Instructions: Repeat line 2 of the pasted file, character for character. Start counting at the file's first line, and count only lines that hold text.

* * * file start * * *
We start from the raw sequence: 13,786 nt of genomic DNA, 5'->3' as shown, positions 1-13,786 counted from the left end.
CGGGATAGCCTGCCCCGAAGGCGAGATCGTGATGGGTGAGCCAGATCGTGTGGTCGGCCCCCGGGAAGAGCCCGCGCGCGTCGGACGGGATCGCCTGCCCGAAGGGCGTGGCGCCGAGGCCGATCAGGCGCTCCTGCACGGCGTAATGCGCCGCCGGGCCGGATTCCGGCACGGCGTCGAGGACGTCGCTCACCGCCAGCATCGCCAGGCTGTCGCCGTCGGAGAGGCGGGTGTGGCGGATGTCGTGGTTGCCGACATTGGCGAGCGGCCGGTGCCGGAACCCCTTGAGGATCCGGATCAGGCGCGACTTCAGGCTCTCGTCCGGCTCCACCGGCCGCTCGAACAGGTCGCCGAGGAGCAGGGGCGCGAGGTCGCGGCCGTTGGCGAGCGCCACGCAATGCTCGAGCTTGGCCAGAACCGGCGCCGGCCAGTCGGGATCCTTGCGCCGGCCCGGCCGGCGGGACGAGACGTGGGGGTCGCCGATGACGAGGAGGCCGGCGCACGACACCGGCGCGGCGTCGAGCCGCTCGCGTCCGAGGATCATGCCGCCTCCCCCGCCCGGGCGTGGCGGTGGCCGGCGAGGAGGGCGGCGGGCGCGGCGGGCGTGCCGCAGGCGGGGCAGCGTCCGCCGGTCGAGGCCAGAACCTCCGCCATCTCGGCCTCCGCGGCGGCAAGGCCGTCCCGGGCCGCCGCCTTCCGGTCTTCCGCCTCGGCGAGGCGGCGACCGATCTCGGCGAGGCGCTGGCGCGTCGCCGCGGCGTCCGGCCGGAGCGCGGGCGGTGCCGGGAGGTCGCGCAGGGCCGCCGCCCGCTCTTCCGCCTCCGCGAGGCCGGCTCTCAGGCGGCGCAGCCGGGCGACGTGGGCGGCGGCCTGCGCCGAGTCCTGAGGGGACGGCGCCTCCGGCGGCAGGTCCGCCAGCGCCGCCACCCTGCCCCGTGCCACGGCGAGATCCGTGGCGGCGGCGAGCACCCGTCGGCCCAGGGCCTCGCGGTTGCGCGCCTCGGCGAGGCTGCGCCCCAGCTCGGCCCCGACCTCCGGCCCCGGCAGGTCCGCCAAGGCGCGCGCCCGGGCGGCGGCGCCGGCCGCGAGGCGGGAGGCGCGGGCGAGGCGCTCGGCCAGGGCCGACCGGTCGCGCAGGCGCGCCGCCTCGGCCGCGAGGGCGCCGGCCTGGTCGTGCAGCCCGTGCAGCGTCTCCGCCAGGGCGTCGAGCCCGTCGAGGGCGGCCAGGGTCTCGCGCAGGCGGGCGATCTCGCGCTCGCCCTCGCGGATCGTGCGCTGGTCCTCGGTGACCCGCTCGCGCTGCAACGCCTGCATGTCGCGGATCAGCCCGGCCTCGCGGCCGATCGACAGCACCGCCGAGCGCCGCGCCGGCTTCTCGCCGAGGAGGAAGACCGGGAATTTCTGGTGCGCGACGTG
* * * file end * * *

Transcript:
CGGGATAGCCTGCCCCGAAGGCGAGATCGTGATGGGTGAGCCAGATCGTGTGGTCGGCCCCCGGGAAGAGCCCGCGCGCGTCGGACGGGATCGCCTGCCCGAAGGGCGTGGCGCCGAGGCCGATCAGGCGCTCCTGCACGGCGTAATGCGCCGCCGGGCCGGATTCCGGCACGGCGTCGAGGACGTCGCTCACCGCCAGCATCGCCAGGCTGTCGCCGTCGGAGAGGCGGGTGTGGCGGATGTCGTGGTTGCCGACATTGGCGAGCGGCCGGTGCCGGAACCCCTTGAGGATCCGGATCAGGCGCGACTTCAGGCTCTCGTCCGGCTCCACCGGCCGCTCGAACAGGTCGCCGAGGAGCAGGGGCGCGAGGTCGCGGCCGTTGGCGAGCGCCACGCAATGCTCGAGCTTGGCCAGAACCGGCGCCGGCCAGTCGGGATCCTTGCGCCGGCCCGGCCGGCGGGACGAGACGTGGGGGTCGCCGATGACGAGGAGGCCGGCGCACGACACCGGCGCGGCGTCGAGCCGCTCGCGTCCGAGGATCATGCCGCCTCCCCCGCCCGGGCGTGGCGGTGGCCGGCGAGGAGGGCGGCGGGCGCGGCGGGCGTGCCGCAGGCGGGGCAGCGTCCGCCGGTCGAGGCCAGAACCTCCGCCATCTCGGCCTCCGCGGCGGCAAGGCCGTCCCGGGCCGCCGCCTTCCGGTCTTCCGCCTCGGCGAGGCGGCGACCGATCTCGGCGAGGCGCTGGCGCGTCGCCGCGGCGTCCGGCCGGAGCGCGGGCGGTGCCGGGAGGTCGCGCAGGGCCGCCGCCCGCTCTTCCGCCTCCGCGAGGCCGGCTCTCAGGCGGCGCAGCCGGGCGACGTGGGCGGCGGCCTGCGCCGAGTCCTGAGGGGACGGCGCCTCCGGCGGCAGGTCCGCCAGCGCCGCCACCCTGCCCCGTGCCACGGCGAGATCCGTGGCGGCGGCGAGCACCCGTCGGCCCAGGGCCTCGCGGTTGCGCGCCTCGGCGAGGCTGCGCCCCAGCTCGGCCCCGACCTCCGGCCCCGGCAGGTCCGCCAAGGCGCGCGCCCGGGCGGCGGCGCCGGCCGCGAGGCGGGAGGCGCGGGCGAGGCGCTCGGCCAGGGCCGACCGGTCGCGCAGGCGCGCCGCCTCGGCCGCGAGGGCGCCGGCCTGGTCGTGCAGCCCGTGCAGCGTCTCCGCCAGGGCGTCGAGCCCGTCGAGGGCGGCCAGGGTCTCGCGCAGGCGGGCGATCTCGCGCTCGCCCTCGCGGATCGTGCGCTGGTCCTCGGTGACCCGCTCGCGCTGCAACGCCTGCATGTCGCGGATCAGCCCGGCCTCGCGGCCGATCGACAGCACCGCCGAGCGCCGCGCCGGCTTCTCGCCGAGGAGGAAGACCGGGAATTTCTGGTGCGCGACGTG